Is Facebook Positioned to Change the Medical Market?

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Our country’s unsustainable healthcare model is driving consumerism and creativity like never before. Faced with astronomical out-of-pocket expenses, many U.S. patients are bartering for medications on Facebook or traveling to countries such as India or Thailand for heart transplants and knee replacements. International medical tourism as well as Facebook’s bartering communities are outcomes of a broken system. And they are here to stay. Stakeholders who harness this movement will win. Will you?

Medication Bartering on Facebook

In a recent online article for NBC News, Ben Popken reports that patients struggling to afford medications are turning to Facebook for help. Popken says:

“Desperate patients are swapping pricey pharmaceutical drugs on Facebook. Doctors say it’s dangerous. But when you need a drug every day to survive, you’re going to find a way to get it. It shouldn’t be that surprising. You can buy, sell or trade almost anything on Facebook, from designer sneakers to unwanted fishing boats to antique medical cots. Now, even life-saving insulin.[1]

Consumers forced to take healthcare into their own hands are disrupting the healthcare status quo permanently. Companies like Facebook, Apple and Google offer an accessibility for people to reach each other in an unprecedented way. This not only opens channels for world-wide communication, but also for commerce.

U.S. Hospitals and Physicians Losing Business to Other Countries

People are looking at options and many are taking advantage of lower costs internationally. This means that U.S. hospitals and providers are losing business. Lots of business. Patients Beyond Borders, a medical tourism company, estimates the medical tourism market is worth between $45.5 and 72 billion, “based on approximately 14 million cross-border patients worldwide spending an average of USD 3,800-6,000 per visit, including medically-related costs, cross-border and local transport, inpatient stay and accommodations.”[2] The countries outside of the U.S. who are winning the revenue include Costa Rica, India, Israel, Malaysia, Mexico, Singapore, South Korea, Taiwan, Thailand, and Turkey, according to the company.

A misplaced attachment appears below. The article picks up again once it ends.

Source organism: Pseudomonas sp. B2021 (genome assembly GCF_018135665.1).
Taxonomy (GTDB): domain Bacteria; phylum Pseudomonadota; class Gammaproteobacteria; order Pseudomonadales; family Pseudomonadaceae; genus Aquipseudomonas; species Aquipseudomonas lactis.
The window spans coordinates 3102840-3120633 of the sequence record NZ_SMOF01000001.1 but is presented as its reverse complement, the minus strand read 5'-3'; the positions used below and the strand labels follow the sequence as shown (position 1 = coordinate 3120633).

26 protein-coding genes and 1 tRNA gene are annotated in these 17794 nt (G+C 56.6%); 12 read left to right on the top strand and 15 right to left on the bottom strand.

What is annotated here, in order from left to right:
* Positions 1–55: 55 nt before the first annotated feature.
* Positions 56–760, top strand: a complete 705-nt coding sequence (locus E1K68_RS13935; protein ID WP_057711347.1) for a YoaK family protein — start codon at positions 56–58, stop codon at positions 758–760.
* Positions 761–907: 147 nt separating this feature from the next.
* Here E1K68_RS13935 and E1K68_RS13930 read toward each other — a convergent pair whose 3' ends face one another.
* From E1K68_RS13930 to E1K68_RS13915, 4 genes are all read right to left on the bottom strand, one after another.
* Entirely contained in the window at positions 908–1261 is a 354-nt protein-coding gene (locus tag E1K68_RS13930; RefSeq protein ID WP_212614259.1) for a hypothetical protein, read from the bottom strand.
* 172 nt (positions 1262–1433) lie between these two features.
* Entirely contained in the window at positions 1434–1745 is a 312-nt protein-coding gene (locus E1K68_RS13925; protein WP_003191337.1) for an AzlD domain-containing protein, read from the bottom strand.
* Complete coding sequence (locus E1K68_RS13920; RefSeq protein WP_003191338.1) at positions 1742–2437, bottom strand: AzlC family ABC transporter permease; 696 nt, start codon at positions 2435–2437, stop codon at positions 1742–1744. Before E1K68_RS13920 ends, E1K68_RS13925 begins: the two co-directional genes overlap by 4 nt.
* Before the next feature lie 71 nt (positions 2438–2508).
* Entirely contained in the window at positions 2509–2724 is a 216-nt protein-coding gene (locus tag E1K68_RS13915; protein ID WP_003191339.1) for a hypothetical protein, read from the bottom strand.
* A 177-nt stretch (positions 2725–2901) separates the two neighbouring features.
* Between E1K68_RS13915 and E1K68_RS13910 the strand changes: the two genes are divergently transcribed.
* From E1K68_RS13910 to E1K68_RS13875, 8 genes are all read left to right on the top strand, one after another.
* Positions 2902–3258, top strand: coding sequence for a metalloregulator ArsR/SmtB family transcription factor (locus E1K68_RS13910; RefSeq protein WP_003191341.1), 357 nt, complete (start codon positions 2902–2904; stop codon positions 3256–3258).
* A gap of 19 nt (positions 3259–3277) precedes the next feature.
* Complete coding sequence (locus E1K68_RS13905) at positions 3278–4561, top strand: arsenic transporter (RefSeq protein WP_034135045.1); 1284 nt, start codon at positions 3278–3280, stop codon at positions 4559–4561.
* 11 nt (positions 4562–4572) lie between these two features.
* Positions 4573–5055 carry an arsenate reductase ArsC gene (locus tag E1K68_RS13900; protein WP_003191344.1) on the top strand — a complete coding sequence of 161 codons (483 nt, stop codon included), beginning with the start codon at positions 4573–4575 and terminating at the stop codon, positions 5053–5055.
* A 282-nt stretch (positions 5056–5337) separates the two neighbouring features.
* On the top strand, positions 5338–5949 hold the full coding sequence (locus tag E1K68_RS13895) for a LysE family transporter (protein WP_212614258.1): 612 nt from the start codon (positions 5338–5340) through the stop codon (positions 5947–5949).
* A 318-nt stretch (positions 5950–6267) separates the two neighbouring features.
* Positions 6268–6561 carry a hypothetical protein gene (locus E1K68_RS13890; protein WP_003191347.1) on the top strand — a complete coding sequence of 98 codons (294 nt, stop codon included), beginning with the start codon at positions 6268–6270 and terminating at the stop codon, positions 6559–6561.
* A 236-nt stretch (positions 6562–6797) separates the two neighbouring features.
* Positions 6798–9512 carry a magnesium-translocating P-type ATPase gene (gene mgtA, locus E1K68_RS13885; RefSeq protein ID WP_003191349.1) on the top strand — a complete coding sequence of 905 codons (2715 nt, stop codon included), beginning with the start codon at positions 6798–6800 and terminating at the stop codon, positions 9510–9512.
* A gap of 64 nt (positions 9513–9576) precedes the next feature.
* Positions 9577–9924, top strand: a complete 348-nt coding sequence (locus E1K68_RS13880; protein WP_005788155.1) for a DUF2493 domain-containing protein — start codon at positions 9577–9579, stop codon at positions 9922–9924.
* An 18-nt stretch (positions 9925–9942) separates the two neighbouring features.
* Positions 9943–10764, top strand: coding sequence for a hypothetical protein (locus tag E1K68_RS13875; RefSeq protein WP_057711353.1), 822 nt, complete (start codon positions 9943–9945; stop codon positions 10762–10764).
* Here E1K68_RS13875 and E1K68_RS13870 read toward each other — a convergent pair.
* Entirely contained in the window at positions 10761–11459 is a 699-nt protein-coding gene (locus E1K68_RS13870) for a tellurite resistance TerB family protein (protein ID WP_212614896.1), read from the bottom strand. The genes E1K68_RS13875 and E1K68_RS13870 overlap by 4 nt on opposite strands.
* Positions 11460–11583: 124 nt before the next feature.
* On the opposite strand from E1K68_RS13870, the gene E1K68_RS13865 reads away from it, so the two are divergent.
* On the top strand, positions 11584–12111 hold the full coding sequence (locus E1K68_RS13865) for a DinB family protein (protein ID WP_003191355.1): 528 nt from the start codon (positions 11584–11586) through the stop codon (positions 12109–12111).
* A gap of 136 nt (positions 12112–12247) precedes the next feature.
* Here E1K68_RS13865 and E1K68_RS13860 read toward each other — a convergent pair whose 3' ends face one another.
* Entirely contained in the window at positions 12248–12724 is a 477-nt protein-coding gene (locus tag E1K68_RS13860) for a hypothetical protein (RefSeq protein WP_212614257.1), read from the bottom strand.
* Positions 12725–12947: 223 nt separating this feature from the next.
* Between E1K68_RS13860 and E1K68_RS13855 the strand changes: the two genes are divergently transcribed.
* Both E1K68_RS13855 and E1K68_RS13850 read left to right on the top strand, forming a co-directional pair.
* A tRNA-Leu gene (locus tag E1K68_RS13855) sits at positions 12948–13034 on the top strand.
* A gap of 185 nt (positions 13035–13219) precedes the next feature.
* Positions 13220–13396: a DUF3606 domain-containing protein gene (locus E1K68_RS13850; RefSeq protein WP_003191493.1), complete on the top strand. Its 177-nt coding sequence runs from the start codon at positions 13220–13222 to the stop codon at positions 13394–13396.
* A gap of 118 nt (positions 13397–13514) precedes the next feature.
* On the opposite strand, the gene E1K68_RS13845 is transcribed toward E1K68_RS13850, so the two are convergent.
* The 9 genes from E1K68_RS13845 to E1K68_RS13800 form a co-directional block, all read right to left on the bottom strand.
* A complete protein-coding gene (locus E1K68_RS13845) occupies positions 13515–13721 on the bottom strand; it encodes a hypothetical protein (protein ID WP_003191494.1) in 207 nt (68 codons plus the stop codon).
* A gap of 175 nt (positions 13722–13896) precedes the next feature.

And these countries know how to woo consumers by publishing real costs. Take, India, for example. Autumn Yates, author of an article about medical tourism for Highya, says, “Unlike hospitals in the United States, Bumrungrad is upfront about costs on their website, listing the approximate cost for dozens of procedures in US dollars—you can search pricing by procedure here. Note that these prices include food, a private room, and private nurse.”[3]

Healthcare’s Big Disruption is Huge Opportunity for U.S. Medical Market

Companies like Facebook, Apple and Google are poised to take advantage of both the bartering and tourism phenomenon to disrupt healthcare in an unparalleled fashion. And HealthQRS’ unique medical marketplace platform offers the uniquely disruptive technology to allow them to do it. HealthQRS has built a platform that anyone can use to create an online medical marketplace. For instance, Facebook could use HealthQRS’ system to open up a medical marketplace for their members and literally create the largest online medical market in the world.